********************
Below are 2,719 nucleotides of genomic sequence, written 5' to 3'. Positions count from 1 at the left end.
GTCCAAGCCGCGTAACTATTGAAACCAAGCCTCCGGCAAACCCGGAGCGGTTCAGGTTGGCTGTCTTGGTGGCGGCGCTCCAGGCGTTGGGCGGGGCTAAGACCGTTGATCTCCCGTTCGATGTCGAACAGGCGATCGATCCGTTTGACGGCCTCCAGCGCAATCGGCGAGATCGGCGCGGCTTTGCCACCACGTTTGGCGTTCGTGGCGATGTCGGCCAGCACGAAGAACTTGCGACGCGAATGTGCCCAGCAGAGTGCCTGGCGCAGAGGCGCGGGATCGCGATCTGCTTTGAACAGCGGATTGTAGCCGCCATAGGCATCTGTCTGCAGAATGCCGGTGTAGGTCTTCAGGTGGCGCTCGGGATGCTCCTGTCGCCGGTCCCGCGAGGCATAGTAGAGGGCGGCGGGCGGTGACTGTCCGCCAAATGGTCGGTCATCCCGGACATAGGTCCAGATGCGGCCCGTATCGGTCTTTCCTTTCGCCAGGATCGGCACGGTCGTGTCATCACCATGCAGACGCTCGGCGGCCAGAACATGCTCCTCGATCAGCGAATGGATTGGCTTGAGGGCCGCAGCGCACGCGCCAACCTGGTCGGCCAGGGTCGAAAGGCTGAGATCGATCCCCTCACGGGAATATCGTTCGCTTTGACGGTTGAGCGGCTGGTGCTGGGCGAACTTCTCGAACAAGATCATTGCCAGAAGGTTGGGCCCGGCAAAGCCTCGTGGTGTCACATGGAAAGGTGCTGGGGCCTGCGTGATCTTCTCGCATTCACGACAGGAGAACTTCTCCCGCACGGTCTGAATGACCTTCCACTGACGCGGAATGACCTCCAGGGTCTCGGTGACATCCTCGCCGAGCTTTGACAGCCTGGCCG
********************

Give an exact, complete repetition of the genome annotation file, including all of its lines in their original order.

Below are 2,719 nucleotides of genomic sequence, written 5' to 3'. Positions count from 1 at the left end.
GTCCAAGCCGCGTAACTATTGAAACCAAGCCTCCGGCAAACCCGGAGCGGTTCAGGTTGGCTGTCTTGGTGGCGGCGCTCCAGGCGTTGGGCGGGGCTAAGACCGTTGATCTCCCGTTCGATGTCGAACAGGCGATCGATCCGTTTGACGGCCTCCAGCGCAATCGGCGAGATCGGCGCGGCTTTGCCACCACGTTTGGCGTTCGTGGCGATGTCGGCCAGCACGAAGAACTTGCGACGCGAATGTGCCCAGCAGAGTGCCTGGCGCAGAGGCGCGGGATCGCGATCTGCTTTGAACAGCGGATTGTAGCCGCCATAGGCATCTGTCTGCAGAATGCCGGTGTAGGTCTTCAGGTGGCGCTCGGGATGCTCCTGTCGCCGGTCCCGCGAGGCATAGTAGAGGGCGGCGGGCGGTGACTGTCCGCCAAATGGTCGGTCATCCCGGACATAGGTCCAGATGCGGCCCGTATCGGTCTTTCCTTTCGCCAGGATCGGCACGGTCGTGTCATCACCATGCAGACGCTCGGCGGCCAGAACATGCTCCTCGATCAGCGAATGGATTGGCTTGAGGGCCGCAGCGCACGCGCCAACCTGGTCGGCCAGGGTCGAAAGGCTGAGATCGATCCCCTCACGGGAATATCGTTCGCTTTGACGGTTGAGCGGCTGGTGCTGGGCGAACTTCTCGAACAAGATCATTGCCAGAAGGTTGGGCCCGGCAAAGCCTCGTGGTGTCACATGGAAAGGTGCTGGGGCCTGCGTGATCTTCTCGCATTCACGACAGGAGAACTTCTCCCGCACGGTCTGAATGACCTTCCACTGACGCGGAATGACCTCCAGGGTCTCGGTGACATCCTCGCCGAGCTTTGACAGCCTGGCCG